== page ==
(Reuters) - A Union Pacific freight train carrying cement derailed in Texas on Saturday as flood waters covered the tracks about 55 miles (90 km) south of Dallas, putting locomotives and some of its rail cars on their side, according to a company spokesman and TV footage.
The two crew members operating the train swam to safety after the derailment, Jeff DeGraff, a Union Pacific Railroad spokesman, told CNN.
DeGraff told CBS the 64-car train was traveling south from Midlothian to Houston, adding that he did not know how many of the cars had derailed.
"This train was carrying cement, which is not hazardous material," DeGraff said in an interview with CNN. "We are keeping an eye out for diesel."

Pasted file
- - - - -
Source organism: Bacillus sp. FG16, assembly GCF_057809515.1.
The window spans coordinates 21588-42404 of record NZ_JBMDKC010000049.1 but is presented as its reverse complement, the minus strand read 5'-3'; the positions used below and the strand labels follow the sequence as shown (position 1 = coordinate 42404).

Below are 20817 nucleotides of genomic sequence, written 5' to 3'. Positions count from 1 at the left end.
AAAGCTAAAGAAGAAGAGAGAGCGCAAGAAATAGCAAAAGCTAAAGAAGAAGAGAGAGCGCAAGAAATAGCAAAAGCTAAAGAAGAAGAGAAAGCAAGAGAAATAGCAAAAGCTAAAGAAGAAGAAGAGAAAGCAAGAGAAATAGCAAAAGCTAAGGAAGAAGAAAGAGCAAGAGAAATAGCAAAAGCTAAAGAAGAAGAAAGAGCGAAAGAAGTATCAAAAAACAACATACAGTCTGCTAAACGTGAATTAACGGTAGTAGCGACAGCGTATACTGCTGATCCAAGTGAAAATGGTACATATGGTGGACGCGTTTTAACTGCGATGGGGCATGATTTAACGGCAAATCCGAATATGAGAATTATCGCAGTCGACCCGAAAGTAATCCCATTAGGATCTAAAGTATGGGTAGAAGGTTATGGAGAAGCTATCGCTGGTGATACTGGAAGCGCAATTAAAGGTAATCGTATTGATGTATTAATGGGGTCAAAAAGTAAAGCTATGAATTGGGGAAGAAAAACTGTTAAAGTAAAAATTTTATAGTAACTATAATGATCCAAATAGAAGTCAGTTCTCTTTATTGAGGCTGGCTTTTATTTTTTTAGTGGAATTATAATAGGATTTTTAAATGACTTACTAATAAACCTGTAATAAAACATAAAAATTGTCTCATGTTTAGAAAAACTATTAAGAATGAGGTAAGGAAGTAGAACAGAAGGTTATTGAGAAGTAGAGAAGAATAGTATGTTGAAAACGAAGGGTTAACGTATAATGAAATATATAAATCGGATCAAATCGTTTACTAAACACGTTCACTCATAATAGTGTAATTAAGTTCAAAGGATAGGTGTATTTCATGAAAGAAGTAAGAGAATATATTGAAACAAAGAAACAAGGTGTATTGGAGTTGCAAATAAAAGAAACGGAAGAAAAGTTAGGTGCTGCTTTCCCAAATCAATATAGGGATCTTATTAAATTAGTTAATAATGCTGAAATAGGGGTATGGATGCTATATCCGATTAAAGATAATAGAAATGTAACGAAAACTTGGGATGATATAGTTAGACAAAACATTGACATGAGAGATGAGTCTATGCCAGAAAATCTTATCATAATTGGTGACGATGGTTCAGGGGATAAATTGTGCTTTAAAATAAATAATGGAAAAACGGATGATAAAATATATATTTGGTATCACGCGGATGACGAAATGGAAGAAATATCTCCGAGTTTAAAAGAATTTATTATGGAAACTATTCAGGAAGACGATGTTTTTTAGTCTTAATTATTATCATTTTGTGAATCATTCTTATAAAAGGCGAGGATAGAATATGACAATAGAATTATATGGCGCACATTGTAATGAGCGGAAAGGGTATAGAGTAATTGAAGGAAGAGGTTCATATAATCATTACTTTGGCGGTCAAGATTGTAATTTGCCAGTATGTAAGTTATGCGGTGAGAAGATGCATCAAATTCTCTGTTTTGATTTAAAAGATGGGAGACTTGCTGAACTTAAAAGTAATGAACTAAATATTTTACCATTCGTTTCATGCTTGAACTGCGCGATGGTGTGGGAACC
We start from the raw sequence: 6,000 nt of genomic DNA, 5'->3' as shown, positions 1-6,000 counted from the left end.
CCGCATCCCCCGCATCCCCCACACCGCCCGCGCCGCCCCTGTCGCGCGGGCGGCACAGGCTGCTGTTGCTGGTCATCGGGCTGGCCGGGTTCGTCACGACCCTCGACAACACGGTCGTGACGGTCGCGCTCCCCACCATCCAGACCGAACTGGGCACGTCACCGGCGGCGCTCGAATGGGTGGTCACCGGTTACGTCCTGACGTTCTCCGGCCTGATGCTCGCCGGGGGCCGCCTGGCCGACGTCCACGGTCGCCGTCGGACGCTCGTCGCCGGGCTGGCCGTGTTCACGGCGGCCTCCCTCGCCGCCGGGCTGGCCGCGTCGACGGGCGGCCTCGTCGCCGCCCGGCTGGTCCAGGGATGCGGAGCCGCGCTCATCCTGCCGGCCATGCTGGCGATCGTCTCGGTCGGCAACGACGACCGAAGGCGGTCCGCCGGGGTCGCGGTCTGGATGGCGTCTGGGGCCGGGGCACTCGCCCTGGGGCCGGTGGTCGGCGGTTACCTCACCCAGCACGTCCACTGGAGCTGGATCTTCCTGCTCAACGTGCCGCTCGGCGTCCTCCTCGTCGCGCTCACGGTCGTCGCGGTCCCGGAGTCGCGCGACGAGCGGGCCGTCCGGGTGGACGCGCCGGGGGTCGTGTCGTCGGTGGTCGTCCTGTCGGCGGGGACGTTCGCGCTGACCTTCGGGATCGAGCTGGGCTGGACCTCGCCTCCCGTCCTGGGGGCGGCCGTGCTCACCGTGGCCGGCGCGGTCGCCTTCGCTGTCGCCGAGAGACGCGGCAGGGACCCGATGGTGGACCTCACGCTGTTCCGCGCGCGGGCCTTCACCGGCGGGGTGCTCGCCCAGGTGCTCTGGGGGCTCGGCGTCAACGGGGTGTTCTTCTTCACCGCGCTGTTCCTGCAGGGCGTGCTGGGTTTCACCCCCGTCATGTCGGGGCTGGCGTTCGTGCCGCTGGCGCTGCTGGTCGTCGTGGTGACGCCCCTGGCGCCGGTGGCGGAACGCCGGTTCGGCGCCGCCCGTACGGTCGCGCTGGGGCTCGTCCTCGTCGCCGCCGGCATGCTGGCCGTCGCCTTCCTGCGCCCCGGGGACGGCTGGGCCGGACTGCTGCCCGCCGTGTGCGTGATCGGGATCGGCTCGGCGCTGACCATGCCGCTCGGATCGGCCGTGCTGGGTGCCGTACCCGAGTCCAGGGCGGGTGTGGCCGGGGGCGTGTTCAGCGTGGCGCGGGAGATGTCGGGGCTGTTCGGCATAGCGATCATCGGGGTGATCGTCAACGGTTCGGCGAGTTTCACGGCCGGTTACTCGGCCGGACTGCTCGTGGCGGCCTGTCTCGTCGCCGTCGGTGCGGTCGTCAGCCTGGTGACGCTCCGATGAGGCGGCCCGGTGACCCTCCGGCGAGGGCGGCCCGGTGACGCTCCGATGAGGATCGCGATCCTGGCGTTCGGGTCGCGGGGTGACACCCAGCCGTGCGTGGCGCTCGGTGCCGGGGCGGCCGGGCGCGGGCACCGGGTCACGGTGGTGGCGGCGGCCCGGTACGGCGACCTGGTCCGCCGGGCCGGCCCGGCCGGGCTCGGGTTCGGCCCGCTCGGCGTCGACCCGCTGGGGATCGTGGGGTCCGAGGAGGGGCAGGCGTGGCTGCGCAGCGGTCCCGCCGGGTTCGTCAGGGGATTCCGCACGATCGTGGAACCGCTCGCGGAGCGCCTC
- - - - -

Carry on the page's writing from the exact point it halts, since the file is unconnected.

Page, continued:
Video footage and photographs of the scene showed what appeared to be two locomotives and numerous cars on their sides, partially submerged in floodwaters.
The conductor put the train into emergency stop when he saw the water from a overflowing creek start to rise, the spokesman said.
"Once it came to a stop they were in the water," he said. "This was apparently a flash flood event."
Union Pacific could not be reached immediately for further comment.
Heavy rains swamped much of the state overnight, and rising floodwaters forced the evacuation of some residents in Navarro County where the derailment occurred.
The Navarro County Office of Emergency Management said in a Tweet that it had reports that up to 20 inches (50 cm) of rain fell in the area during the past 24 hours.
(Reporting By Frank McGurty; Editing by Andrew Heavens and Frances Kerry)